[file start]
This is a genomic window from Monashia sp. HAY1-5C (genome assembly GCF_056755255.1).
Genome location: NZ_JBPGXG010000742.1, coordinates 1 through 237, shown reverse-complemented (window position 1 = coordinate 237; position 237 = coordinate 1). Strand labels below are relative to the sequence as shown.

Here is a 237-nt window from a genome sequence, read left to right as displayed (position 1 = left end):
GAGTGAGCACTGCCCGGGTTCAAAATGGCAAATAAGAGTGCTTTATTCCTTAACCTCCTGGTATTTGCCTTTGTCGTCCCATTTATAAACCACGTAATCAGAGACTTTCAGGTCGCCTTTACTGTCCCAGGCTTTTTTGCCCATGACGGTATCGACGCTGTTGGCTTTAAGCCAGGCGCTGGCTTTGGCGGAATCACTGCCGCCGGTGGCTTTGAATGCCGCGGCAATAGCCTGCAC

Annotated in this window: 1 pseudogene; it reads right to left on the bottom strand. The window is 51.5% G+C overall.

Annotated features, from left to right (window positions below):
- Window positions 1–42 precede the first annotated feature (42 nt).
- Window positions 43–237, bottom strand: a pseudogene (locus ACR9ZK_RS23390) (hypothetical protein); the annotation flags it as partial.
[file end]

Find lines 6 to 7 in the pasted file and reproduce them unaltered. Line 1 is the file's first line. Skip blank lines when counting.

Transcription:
Annotated features, from left to right (window positions below):
- Window positions 1–42 precede the first annotated feature (42 nt).